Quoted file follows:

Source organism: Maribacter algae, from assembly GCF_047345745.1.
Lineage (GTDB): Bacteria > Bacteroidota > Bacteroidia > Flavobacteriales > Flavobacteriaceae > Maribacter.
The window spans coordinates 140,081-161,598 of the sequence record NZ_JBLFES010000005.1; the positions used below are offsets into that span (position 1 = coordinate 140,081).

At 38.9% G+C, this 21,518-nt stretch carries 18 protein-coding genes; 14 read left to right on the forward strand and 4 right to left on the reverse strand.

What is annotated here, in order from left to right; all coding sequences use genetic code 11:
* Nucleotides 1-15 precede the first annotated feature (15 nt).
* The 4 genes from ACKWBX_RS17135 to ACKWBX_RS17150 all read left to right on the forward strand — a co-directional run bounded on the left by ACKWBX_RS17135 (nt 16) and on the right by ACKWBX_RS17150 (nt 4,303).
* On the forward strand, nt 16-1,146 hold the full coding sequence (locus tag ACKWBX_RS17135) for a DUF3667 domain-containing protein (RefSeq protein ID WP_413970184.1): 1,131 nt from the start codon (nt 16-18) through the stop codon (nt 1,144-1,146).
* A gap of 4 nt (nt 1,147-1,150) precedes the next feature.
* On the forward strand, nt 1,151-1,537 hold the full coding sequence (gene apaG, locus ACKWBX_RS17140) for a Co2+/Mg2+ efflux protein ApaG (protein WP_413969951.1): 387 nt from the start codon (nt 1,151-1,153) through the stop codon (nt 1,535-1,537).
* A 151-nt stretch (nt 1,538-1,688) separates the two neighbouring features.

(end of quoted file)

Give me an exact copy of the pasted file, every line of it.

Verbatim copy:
Source organism: Maribacter algae, from assembly GCF_047345745.1.
Lineage (GTDB): Bacteria > Bacteroidota > Bacteroidia > Flavobacteriales > Flavobacteriaceae > Maribacter.
The window spans coordinates 140,081-161,598 of the sequence record NZ_JBLFES010000005.1; the positions used below are offsets into that span (position 1 = coordinate 140,081).

At 38.9% G+C, this 21,518-nt stretch carries 18 protein-coding genes; 14 read left to right on the forward strand and 4 right to left on the reverse strand.

What is annotated here, in order from left to right; all coding sequences use genetic code 11:
* Nucleotides 1-15 precede the first annotated feature (15 nt).
* The 4 genes from ACKWBX_RS17135 to ACKWBX_RS17150 all read left to right on the forward strand — a co-directional run bounded on the left by ACKWBX_RS17135 (nt 16) and on the right by ACKWBX_RS17150 (nt 4,303).
* On the forward strand, nt 16-1,146 hold the full coding sequence (locus tag ACKWBX_RS17135) for a DUF3667 domain-containing protein (RefSeq protein ID WP_413970184.1): 1,131 nt from the start codon (nt 16-18) through the stop codon (nt 1,144-1,146).
* A gap of 4 nt (nt 1,147-1,150) precedes the next feature.
* On the forward strand, nt 1,151-1,537 hold the full coding sequence (gene apaG, locus ACKWBX_RS17140) for a Co2+/Mg2+ efflux protein ApaG (protein WP_413969951.1): 387 nt from the start codon (nt 1,151-1,153) through the stop codon (nt 1,535-1,537).
* A 151-nt stretch (nt 1,538-1,688) separates the two neighbouring features.